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    @user3169 but it's not an earth sciences question; it's a question about a claim. A claim about (a part of) the USA, made by the President of the USA. – SQB Aug 10 at 22:06

Not an authoritative source , just a blogger, but a decent attempt to explain some of the cali water issues that's reasonably well sourced itself.

California receives a total of 80 million acre-feet [99 km³] of water per year. Of those, 23 million [28 km³] are stuck in wild rivers (the hydrological phenomenon, not the theme park). These aren’t dammed and don’t have aqueducts to them so they can’t be used for other things.

...

14 million acre-feet [17 km³] are potentially usable, but deliberately diverted to environmental or recreational causes. These include 7.2 million [8.9 km³] for “recreational rivers”, apparently ones that people like to boat down, 1.6 million [2.0 km³] to preserve wetlands, and 5.6 million [5.9 km³] to preserve the Sacramento River Delta. According to environmentalists, this Sacramento River Delta water is non-negotiable, because if we stopped sending fresh water there the entire Sacramento River delta would turn salty

...

It's possible that the claim is based on something like the view pushed by the wall street journal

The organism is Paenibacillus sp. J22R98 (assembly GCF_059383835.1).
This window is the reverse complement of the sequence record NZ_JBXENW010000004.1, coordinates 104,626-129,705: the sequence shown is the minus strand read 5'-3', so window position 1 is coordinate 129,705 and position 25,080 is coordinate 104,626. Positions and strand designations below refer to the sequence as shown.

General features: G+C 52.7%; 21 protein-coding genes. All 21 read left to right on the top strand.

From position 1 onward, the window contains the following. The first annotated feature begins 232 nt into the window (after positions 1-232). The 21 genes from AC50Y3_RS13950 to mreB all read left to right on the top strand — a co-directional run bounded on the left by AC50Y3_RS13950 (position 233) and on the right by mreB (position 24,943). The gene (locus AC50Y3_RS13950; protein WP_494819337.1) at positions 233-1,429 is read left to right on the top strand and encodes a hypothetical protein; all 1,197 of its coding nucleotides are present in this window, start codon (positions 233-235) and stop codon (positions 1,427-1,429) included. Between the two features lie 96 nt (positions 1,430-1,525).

The Wall Street Journal says that farms are a scapegoat for the water crisis, because in fact the real culprits are environmentalists. They say that “A common claim is that agriculture consumes about 80% of ‘developed’ water supply, yet this excludes the half swiped off the top for environmental purposes.” But environmentalism only swipes half if you count among that half all of the wild rivers in the state – that is, every drop of water not collected, put in an aqueduct, and used to irrigate something is a “concession” to environmentalists. A more realistic figure for environmental causes is the 14 million acre-feet [17 km³] marked “Other Environmental” on the map above, and even that includes concessions to recreational boaters

enter image description here

Conclusion: Sorta.

It may depend on what you consider diverted to mean, if you only count when you divert water out of a river and into an aqueduct then release it somewhere else like into another river or wetlands that eventually sees it enter the ocean then this only seems to happen to a relatively small amount of water.